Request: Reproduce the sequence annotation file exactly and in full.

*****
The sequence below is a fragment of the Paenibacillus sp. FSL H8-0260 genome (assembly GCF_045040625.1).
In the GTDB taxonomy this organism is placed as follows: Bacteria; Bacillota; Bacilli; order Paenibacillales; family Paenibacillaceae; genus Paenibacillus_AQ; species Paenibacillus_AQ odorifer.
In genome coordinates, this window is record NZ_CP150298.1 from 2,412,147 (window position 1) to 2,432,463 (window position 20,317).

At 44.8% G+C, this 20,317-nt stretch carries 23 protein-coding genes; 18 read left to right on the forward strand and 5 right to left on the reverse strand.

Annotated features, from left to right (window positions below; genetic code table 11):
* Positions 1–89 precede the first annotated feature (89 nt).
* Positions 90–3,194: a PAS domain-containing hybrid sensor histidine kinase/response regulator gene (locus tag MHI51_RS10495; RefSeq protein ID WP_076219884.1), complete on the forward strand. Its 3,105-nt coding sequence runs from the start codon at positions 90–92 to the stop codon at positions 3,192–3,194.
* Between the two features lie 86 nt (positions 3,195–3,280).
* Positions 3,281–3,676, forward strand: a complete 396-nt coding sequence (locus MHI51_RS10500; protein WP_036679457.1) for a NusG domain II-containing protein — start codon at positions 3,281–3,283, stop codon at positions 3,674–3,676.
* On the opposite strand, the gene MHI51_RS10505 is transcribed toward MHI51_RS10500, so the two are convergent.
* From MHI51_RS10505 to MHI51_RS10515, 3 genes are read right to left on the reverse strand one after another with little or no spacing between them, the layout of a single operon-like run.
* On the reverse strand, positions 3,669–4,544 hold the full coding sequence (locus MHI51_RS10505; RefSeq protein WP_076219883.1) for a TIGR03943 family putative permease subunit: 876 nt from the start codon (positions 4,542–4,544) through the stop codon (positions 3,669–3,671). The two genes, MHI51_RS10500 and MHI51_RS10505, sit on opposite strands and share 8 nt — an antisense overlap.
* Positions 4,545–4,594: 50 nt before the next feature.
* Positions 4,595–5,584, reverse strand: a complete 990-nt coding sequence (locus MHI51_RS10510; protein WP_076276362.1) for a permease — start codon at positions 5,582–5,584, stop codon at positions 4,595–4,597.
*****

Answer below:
The sequence below is a fragment of the Paenibacillus sp. FSL H8-0260 genome (assembly GCF_045040625.1).
In the GTDB taxonomy this organism is placed as follows: Bacteria; Bacillota; Bacilli; order Paenibacillales; family Paenibacillaceae; genus Paenibacillus_AQ; species Paenibacillus_AQ odorifer.
In genome coordinates, this window is record NZ_CP150298.1 from 2,412,147 (window position 1) to 2,432,463 (window position 20,317).

At 44.8% G+C, this 20,317-nt stretch carries 23 protein-coding genes; 18 read left to right on the forward strand and 5 right to left on the reverse strand.

Annotated features, from left to right (window positions below; genetic code table 11):
* Positions 1–89 precede the first annotated feature (89 nt).
* Positions 90–3,194: a PAS domain-containing hybrid sensor histidine kinase/response regulator gene (locus tag MHI51_RS10495; RefSeq protein ID WP_076219884.1), complete on the forward strand. Its 3,105-nt coding sequence runs from the start codon at positions 90–92 to the stop codon at positions 3,192–3,194.
* Between the two features lie 86 nt (positions 3,195–3,280).
* Positions 3,281–3,676, forward strand: a complete 396-nt coding sequence (locus MHI51_RS10500; protein WP_036679457.1) for a NusG domain II-containing protein — start codon at positions 3,281–3,283, stop codon at positions 3,674–3,676.
* On the opposite strand, the gene MHI51_RS10505 is transcribed toward MHI51_RS10500, so the two are convergent.
* From MHI51_RS10505 to MHI51_RS10515, 3 genes are read right to left on the reverse strand one after another with little or no spacing between them, the layout of a single operon-like run.
* On the reverse strand, positions 3,669–4,544 hold the full coding sequence (locus MHI51_RS10505; RefSeq protein WP_076219883.1) for a TIGR03943 family putative permease subunit: 876 nt from the start codon (positions 4,542–4,544) through the stop codon (positions 3,669–3,671). The two genes, MHI51_RS10500 and MHI51_RS10505, sit on opposite strands and share 8 nt — an antisense overlap.
* Positions 4,545–4,594: 50 nt before the next feature.
* Positions 4,595–5,584, reverse strand: a complete 990-nt coding sequence (locus MHI51_RS10510; protein WP_076276362.1) for a permease — start codon at positions 5,582–5,584, stop codon at positions 4,595–4,597.